I'll #dealwithit by not buying an Xbox whether it has an always online requirement or not. Companies that hire people dumb enough to go online and mouth off like that to run things for them don't inspire me to buy a lot of their products.
5. Thoughtnaut
If the new xbox requires users to be constantly online and the PS4 doesn't, Microsoft is basically selling PS4s and doing Sony's advertising for them. When we were kids, we used to take the Nintendo with us on long trips to relatives' houses and places like that. If one system can be used at granny's house and one can't, it's going to be like when the Dreamcast lost the console wars because it couldn't play DVDs.
Brent Longstaff
6. Brentus
Usually that kind of thing is pushed by content producers (look how Tor ebooks could go DRM-free), so if they aren't making Sony do it, then they are not likely to make Microsoft do it. If Microsoft insisted on putting always-connected DRM despite game producers' wishes, it would be like if Amazon decided to put DRM on Tor Kindle books despite Tor's asking them not to. That doesn't seem likely. What actually could make sense would be for some Xbox cloud service to provide a DRM service with lots of servers behind it, so if a clueless game producer wants to plague gamers with always-connected DRM, they could just opt in to a robust system that could handle the load, instead of throwing together an insufficient server setup and getting hammered like SimCity did.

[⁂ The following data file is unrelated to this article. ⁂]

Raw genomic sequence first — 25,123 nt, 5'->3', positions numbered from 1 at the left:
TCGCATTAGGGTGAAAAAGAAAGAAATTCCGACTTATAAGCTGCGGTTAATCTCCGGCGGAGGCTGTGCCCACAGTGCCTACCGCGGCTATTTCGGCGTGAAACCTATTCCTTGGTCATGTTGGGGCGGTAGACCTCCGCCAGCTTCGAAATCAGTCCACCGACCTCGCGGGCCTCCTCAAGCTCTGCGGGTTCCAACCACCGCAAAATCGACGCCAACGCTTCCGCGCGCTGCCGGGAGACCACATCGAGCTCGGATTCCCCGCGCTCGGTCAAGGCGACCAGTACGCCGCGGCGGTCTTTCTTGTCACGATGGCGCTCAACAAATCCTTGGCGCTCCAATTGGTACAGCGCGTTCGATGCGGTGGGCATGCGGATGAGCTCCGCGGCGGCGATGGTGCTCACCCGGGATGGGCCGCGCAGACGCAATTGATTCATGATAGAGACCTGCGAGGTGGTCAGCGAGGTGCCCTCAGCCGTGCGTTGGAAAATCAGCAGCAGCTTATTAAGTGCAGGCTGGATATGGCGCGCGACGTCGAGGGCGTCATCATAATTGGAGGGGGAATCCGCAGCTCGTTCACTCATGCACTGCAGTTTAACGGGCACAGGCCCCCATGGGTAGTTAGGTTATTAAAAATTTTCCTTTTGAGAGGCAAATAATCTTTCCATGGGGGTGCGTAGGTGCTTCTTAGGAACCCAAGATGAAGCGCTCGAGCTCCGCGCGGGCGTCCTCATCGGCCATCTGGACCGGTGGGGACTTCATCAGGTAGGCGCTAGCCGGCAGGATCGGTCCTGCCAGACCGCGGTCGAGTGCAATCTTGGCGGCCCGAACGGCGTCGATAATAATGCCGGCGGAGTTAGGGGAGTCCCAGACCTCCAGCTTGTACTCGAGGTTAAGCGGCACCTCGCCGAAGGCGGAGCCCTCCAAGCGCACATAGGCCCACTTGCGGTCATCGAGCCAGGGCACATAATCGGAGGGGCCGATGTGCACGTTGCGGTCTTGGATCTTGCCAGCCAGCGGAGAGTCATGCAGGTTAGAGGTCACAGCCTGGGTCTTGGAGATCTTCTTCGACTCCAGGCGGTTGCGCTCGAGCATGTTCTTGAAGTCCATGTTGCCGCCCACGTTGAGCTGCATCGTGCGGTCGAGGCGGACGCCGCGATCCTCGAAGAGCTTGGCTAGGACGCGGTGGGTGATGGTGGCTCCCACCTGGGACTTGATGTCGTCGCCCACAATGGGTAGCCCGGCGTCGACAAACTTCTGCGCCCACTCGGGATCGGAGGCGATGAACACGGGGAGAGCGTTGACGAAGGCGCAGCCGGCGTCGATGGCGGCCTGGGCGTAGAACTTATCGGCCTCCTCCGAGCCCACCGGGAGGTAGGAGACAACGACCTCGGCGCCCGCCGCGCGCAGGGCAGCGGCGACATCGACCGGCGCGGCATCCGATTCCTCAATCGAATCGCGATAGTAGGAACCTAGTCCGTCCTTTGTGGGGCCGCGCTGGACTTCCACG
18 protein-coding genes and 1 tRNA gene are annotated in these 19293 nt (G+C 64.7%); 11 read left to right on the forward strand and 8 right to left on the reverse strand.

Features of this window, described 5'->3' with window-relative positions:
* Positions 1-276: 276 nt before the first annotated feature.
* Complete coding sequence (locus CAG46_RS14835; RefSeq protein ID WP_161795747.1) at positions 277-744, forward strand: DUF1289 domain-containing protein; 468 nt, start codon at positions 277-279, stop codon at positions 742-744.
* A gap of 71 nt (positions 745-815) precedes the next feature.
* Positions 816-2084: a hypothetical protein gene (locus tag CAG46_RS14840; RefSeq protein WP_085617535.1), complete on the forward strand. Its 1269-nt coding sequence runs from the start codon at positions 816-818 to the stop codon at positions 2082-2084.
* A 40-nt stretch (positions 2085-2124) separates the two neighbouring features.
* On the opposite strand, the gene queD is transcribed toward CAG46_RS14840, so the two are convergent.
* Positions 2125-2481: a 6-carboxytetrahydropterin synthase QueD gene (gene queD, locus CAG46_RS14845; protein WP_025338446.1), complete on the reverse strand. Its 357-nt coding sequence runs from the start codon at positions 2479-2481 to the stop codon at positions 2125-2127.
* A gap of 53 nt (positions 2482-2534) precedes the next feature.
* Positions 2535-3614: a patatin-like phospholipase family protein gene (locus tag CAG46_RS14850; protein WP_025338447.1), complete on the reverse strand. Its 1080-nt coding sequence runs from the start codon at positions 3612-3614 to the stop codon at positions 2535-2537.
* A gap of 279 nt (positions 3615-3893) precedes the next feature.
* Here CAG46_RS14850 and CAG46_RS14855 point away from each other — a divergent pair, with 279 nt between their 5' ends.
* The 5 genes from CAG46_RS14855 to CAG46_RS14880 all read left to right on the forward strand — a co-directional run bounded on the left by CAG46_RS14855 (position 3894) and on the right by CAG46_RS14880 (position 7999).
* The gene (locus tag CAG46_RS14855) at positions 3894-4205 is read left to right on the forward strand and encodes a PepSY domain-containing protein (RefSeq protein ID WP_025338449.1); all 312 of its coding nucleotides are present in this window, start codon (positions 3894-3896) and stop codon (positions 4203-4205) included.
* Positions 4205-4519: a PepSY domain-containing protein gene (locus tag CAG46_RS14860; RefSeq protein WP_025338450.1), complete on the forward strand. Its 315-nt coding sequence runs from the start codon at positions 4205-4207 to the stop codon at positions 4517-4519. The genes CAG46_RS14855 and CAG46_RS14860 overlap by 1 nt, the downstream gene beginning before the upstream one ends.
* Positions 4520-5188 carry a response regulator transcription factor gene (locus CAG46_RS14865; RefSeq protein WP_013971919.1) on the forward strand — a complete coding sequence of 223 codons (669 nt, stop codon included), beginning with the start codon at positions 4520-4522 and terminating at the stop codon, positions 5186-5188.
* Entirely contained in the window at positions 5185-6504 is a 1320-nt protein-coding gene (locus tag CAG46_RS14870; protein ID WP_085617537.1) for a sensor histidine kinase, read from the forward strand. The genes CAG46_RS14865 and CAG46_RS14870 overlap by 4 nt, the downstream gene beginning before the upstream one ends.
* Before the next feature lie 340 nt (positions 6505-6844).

7. RobertX
Orthy no longer works at Microsoft.
8. TomT
Well hopefully the Xbox 720 won't be always on. But if it is I certainly won't be buying one to replace my Xbox 360. I have a PS3, Xbox 360, and Wii on the table next to my TV so I'm not seeing the reason I should bother upgrading to an always on device. I avoid cloud based systems as much as I can. If I buy software I want it on my computer and not needing a server somewhere.
Noneo Yourbusiness
9. Longtimefan
The problem with the statement claiming that "always on" is the way things are missed the point.

Things do not have to be that way.

Thunderstoms and high tides are the kinds of things that one has to "deal with". Technology is created and therefore can be better or worse, accomodating or obstinant.

The future is not about being online all the time. The future is and has always been about having a choice. Not the binary have or not choice but the wide range of options that civilization brings through cultivation of ideas and technologies.